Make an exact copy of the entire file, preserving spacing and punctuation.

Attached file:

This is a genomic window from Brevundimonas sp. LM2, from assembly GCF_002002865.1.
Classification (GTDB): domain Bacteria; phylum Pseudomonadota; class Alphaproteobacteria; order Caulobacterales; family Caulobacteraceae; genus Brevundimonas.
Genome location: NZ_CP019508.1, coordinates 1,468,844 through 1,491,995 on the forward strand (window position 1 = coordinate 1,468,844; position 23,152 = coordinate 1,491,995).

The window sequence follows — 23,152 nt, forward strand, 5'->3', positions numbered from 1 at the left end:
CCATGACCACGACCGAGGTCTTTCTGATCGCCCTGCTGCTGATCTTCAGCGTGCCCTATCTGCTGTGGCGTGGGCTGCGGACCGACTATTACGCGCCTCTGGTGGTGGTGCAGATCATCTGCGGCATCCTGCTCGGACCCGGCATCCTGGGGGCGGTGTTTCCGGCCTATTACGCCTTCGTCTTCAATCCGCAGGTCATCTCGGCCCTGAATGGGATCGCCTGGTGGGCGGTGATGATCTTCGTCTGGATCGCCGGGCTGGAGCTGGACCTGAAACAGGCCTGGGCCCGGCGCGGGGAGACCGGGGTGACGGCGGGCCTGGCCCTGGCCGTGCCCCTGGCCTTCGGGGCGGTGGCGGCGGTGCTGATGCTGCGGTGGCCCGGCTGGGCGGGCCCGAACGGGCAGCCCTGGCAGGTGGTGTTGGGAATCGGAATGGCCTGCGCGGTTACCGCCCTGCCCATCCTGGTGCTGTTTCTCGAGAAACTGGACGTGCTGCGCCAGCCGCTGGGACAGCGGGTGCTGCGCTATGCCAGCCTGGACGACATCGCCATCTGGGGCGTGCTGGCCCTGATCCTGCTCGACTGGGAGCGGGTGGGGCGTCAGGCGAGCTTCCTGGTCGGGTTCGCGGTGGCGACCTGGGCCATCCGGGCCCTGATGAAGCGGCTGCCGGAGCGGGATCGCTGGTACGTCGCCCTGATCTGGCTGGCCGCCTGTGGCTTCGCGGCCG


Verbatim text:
This is a genomic window from Brevundimonas sp. LM2, from assembly GCF_002002865.1.
Classification (GTDB): domain Bacteria; phylum Pseudomonadota; class Alphaproteobacteria; order Caulobacterales; family Caulobacteraceae; genus Brevundimonas.
Genome location: NZ_CP019508.1, coordinates 1,468,844 through 1,491,995 on the forward strand (window position 1 = coordinate 1,468,844; position 23,152 = coordinate 1,491,995).

The window sequence follows — 23,152 nt, forward strand, 5'->3', positions numbered from 1 at the left end:
CCATGACCACGACCGAGGTCTTTCTGATCGCCCTGCTGCTGATCTTCAGCGTGCCCTATCTGCTGTGGCGTGGGCTGCGGACCGACTATTACGCGCCTCTGGTGGTGGTGCAGATCATCTGCGGCATCCTGCTCGGACCCGGCATCCTGGGGGCGGTGTTTCCGGCCTATTACGCCTTCGTCTTCAATCCGCAGGTCATCTCGGCCCTGAATGGGATCGCCTGGTGGGCGGTGATGATCTTCGTCTGGATCGCCGGGCTGGAGCTGGACCTGAAACAGGCCTGGGCCCGGCGCGGGGAGACCGGGGTGACGGCGGGCCTGGCCCTGGCCGTGCCCCTGGCCTTCGGGGCGGTGGCGGCGGTGCTGATGCTGCGGTGGCCCGGCTGGGCGGGCCCGAACGGGCAGCCCTGGCAGGTGGTGTTGGGAATCGGAATGGCCTGCGCGGTTACCGCCCTGCCCATCCTGGTGCTGTTTCTCGAGAAACTGGACGTGCTGCGCCAGCCGCTGGGACAGCGGGTGCTGCGCTATGCCAGCCTGGACGACATCGCCATCTGGGGCGTGCTGGCCCTGATCCTGCTCGACTGGGAGCGGGTGGGGCGTCAGGCGAGCTTCCTGGTCGGGTTCGCGGTGGCGACCTGGGCCATCCGGGCCCTGATGAAGCGGCTGCCGGAGCGGGATCGCTGGTACGTCGCCCTGATCTGGCTGGCCGCCTGTGGCTTCGCGGCCG